More and more educators are trading “sage on the stage” teaching practices for fluid, individualized active learning strategies. Studies show that putting students in charge of their learning creates better outcomes. Although doing so may feel overwhelming at first, it can quickly become second nature with just a few simple steps.
Active learning is about taking a step back and accepting that you don't have to know everything and that your students can teach you and each other, says Kacie Germadnik, a former gifted and talented teacher and current community engagement manager at SMART.
As teachers, it’s important to realize that technology has changed how students take in and share information. It’s important that our teaching evolves with these changes, empowering students to play a more active role in their learning.
Many educators and administrators are eager to embrace active learning strategies but are unsure how to begin. Germadnik highlights the three most common challenges she hears and offers advice for tackling them.
1. Setting boundaries for students
Active learning requires teachers to give students a higher level of control in the learning and grading processes than usual.
Active learning does not mean things turn into a free for all. Traditional practices also have their place, Germadnik says.
The goal is to think about taking the things we know make up good teaching and to make sure we're giving students ample opportunity to combine their interests with learning. It’s also essential to give learners the power to set goals and self-assess to showcase their understanding.
Giving students the freedom to explore does not have to create total chaos. Teachers are encouraged to set rules, boundaries, and expectations so students can engage in active learning with guidance and a safety net.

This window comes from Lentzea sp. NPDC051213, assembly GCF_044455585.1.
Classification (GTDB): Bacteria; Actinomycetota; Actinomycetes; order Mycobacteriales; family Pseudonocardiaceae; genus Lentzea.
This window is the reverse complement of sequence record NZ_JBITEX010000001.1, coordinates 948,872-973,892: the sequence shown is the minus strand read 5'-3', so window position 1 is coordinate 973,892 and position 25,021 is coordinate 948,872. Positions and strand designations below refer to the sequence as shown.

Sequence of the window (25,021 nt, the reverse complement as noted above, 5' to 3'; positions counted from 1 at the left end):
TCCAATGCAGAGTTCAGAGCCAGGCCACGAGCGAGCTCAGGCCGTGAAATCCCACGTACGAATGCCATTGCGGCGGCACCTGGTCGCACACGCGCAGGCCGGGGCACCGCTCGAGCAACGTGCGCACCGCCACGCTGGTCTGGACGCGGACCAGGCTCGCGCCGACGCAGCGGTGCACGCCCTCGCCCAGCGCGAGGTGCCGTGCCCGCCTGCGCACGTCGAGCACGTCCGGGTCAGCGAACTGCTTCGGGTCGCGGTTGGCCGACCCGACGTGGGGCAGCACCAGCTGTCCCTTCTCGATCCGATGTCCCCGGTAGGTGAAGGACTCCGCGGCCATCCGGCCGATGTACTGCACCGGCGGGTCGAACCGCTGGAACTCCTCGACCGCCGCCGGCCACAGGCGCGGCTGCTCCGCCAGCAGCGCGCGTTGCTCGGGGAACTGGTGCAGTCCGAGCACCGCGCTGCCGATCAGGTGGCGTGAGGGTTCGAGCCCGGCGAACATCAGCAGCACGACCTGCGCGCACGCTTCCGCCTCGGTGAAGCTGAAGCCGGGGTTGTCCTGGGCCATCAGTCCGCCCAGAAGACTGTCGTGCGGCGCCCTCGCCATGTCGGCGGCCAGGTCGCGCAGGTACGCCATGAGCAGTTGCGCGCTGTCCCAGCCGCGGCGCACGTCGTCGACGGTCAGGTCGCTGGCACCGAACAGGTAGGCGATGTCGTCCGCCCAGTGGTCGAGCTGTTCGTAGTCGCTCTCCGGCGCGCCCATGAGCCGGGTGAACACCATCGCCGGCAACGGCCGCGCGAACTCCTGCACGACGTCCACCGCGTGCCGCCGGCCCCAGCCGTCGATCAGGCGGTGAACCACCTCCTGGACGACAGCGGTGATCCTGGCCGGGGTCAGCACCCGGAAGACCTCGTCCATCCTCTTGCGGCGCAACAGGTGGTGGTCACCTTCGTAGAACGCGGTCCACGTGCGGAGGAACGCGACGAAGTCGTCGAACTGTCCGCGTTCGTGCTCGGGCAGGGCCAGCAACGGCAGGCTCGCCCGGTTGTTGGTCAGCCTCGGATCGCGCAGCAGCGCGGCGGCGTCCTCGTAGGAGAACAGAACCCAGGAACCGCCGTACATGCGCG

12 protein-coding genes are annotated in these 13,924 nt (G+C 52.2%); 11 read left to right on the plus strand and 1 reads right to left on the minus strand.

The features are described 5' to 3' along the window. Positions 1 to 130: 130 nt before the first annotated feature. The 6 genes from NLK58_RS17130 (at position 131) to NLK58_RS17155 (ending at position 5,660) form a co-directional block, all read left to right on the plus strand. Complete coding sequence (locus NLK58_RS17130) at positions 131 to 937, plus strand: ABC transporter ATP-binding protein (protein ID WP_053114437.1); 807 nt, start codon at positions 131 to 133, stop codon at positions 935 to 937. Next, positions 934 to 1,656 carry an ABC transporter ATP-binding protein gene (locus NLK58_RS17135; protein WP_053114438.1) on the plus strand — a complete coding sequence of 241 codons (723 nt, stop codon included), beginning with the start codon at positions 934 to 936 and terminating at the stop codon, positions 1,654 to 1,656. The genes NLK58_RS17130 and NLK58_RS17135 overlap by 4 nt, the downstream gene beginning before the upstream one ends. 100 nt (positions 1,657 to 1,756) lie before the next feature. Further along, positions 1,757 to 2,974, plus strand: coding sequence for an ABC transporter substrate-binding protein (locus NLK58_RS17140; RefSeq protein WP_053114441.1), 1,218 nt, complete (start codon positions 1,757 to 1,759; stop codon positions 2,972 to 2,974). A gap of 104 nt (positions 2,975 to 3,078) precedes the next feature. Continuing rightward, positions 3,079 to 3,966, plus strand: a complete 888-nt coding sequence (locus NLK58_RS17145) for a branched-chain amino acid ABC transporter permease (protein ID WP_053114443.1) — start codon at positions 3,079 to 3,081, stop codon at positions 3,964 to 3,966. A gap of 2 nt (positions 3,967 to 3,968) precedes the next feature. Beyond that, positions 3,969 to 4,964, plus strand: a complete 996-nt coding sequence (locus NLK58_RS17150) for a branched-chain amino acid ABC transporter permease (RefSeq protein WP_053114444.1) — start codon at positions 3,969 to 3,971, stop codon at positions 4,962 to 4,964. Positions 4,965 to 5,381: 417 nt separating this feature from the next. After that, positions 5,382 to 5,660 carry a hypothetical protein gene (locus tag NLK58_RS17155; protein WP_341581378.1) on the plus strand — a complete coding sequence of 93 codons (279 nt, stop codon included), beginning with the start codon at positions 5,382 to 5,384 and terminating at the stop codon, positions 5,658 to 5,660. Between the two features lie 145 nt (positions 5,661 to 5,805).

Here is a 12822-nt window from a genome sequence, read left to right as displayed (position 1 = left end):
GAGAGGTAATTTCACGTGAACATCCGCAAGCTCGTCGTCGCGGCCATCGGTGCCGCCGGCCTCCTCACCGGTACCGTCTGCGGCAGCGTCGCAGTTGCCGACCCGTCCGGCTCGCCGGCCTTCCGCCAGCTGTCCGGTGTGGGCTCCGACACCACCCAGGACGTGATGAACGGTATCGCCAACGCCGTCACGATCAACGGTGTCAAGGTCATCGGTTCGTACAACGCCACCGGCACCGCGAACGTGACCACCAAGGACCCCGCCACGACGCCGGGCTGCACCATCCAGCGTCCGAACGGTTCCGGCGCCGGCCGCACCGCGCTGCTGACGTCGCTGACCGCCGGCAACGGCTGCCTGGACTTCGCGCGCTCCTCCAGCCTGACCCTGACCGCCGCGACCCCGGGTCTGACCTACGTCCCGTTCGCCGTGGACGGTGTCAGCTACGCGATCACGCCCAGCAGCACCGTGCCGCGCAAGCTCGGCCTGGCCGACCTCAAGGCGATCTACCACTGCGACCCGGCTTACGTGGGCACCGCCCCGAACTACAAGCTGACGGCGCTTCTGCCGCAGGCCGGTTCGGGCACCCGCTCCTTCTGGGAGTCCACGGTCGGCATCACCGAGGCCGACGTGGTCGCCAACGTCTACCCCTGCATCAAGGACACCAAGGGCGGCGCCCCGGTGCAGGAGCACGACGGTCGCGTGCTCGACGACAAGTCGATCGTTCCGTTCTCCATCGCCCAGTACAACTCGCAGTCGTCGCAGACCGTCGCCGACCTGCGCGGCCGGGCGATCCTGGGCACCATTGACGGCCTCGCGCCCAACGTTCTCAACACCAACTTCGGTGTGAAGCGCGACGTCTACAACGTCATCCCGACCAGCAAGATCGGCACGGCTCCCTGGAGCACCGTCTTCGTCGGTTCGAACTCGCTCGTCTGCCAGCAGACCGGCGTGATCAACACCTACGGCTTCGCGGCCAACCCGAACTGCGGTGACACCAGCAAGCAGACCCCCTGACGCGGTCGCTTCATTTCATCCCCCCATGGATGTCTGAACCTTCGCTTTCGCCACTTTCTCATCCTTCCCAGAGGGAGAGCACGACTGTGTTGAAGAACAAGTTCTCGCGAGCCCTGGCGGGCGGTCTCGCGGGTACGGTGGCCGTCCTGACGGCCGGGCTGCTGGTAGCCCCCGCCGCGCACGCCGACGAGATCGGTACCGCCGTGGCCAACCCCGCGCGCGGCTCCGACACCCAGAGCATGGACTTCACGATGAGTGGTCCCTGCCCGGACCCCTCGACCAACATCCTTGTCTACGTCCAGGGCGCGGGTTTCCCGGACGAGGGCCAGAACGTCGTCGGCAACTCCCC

2. Tackling behavior issues
Some educators and administrators worry student behavior issues will increase as a result of greater flexibility in the classroom. Setting expectations at the start of any lesson allows students to understand the process and gives them boundaries to stay within. At the same time, students are encouraged to take risks in the exploration process.
This is because students have choice and voice over what and how they are learning, Germadnik says.
When they feel like they are active participants and their ideas are valued, they are better motivated to stay on task.
3. Starting from square one
Because active learning is fluid and individualized, finding ways to implement it in the classroom can be intimidating. Plus, there is a misconception that embracing active learning strategies is time-consuming and that teachers must recreate the lesson for each student in the class.
Education technology is a major part of the solution. It provides access to resources and activities that let educators create individualized lessons. Technology can ease the burden on teachers by giving students the tools to take their learning in a direction that aligns with their interests as they work toward the learning goal.
Active learning puts more ownership on the student and less on the teacher, Germadnik says.
There is power in a blank page. Give students blank pages and let them work with their peers to showcase their understanding. This will lead to deepened learning and more creative problem-solving.
Bringing technology into active learning lessons also creates a supportive space for the more reluctant students to find their voice. Speaking up can be intimidating, but the ability to share virtually gives students time to think, organize their thoughts, and share when ready.
Whether they love to write, podcast, make videos, code, create comics, or something else, there is a wide range of tools available so students can be true creators, Germadnik says.
They don’t just have to follow a recipe, leading to more engagement and creativity by the students.
Ready to learn more about how to incorporate active learning strategies into your classroom? Visit our blog or check out Lumio’s library of activities and resources focused on active learning.